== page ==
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Iran: Crackdown ahead of Friday's elections - new briefing

‘The escalation in repression is an outrageous attempt by the Iranian authorities to silence critics ahead of the presidential election’ - Philip Luther
The Iranian authorities have intensified a human rights clampdown ahead of the country’s presidential election this Friday, Amnesty International said in a new briefing.
The briefing, Iran: Repression of dissent intensifies in run-up to presidential elections  (PDF), documents dozens of arbitrary arrests and other human rights abuses in the run-up to election day on 14 June.
Those targeted include journalists, political activists, trade unionists, advocates of greater rights for Iran’s religious and ethnic minorities, and students.
On 1 June members of presidential candidate Hassan Rouhani’s campaign team were arrested following a rally during which campaign team members chanted slogans demanding the release from house arrest of former presidential candidates and opposition leaders, Mir Hossein Mousavi and Mehdi Karroubi. According to news reports the detainees are being held in solitary confinement at Tehran’s Evin Prison
Meanwhile, since March this year, at least five journalists have been arrested in relation to their work, in an apparent attempt to suppress freedom of speech. Two other journalists from the Mukrian News Agency, Khosro Kordpour and Massoud Kordpour, who are from Iran’s Kurdish ethnic minority, were also arrested by security forces in the western region of Kordestan and detained without charge.
A number of political activists and trade union representatives have also been arrested and harassed by the authorities in recent months. 
Amnesty International Middle East and North Africa Director Philip Luther said:
“The escalation in repression is an outrageous attempt by the Iranian authorities to silence critics ahead of the presidential election.
“The surge in recent violations underlines Iran’s continued and brazen flouting of human rights standards through its persecution of political dissidents and betrays the glaring absence of a meaningful human rights discourse in the election campaign.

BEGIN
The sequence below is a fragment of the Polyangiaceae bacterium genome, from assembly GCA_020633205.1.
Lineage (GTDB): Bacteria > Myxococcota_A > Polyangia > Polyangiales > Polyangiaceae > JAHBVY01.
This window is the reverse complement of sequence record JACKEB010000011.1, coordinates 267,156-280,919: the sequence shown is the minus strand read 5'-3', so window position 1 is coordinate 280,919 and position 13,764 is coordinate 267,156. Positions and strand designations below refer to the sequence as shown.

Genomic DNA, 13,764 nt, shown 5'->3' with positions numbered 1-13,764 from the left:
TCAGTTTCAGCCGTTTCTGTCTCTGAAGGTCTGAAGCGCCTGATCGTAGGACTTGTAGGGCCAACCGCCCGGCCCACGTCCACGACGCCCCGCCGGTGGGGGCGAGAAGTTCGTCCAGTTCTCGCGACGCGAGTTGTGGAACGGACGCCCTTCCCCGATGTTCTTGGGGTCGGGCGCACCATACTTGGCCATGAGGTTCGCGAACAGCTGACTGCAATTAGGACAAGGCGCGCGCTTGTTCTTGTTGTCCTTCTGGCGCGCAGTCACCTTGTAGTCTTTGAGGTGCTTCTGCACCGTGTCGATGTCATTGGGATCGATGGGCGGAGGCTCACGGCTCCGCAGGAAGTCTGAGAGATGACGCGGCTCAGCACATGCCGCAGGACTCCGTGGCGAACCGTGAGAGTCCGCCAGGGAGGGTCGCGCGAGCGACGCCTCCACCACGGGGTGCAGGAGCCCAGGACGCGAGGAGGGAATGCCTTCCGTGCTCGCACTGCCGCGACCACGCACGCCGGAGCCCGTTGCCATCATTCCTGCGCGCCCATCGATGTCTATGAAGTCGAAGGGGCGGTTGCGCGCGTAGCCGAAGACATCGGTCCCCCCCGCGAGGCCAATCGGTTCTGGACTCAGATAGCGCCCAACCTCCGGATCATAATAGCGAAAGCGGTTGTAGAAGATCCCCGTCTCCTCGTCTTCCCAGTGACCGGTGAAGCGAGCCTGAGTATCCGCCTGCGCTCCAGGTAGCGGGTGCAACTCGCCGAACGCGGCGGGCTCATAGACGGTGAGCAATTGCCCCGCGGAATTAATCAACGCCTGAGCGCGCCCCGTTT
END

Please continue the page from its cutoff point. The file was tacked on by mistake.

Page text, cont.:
“The Iranian authorities must permit all individuals and groups to peacefully exercise their rights to freedom of expression, association and assembly, even when they express dissent from state policies and practices.
“Those detained for doing so are prisoners of conscience and should be released immediately and unconditionally.”
2009 election abuses
Dozens of political prisoners - including prisoners of conscience - who were arrested during widespread anti-government protests following Iran's disputed 2009 presidential election, remain in prison. 
Four years on, the Iranian authorities have failed to bring to justice those responsible for the deaths of numerous people amid post-election demonstrations - instead, they have actively persecuted relatives of those killed in a bid to silence them. 
Mehdi Karroubi and Mir Hossein Mousavi - both of them former presidential candidates - and Mousavi’s wife, Zahra Rahnavard, a political activist, have been held under unofficial house arrest since February 2011, after they called for demonstrations in solidarity with anti-government protests in Egypt and Tunisia. Repeated calls for their release by the United Nations and human rights organisations have been ignored.  Mousavi’s two daughters - Zahra and Narges - were also briefly detained in February this year after calling for their parents’ release. 
Members of ethnic and religious minorities have also been targeted with prison sentences - including members of Iran-based Azerbaijani advocacy group, Yeni Gamoh, and Iranian-American Christian pastor, Saeed Abedini.
Amnesty has expressed growing concern that repressive measures are being used by the Iranian authorities to stamp out dissent under the guise of protecting the nation.
  • Download the briefing nbsp;(PDF)

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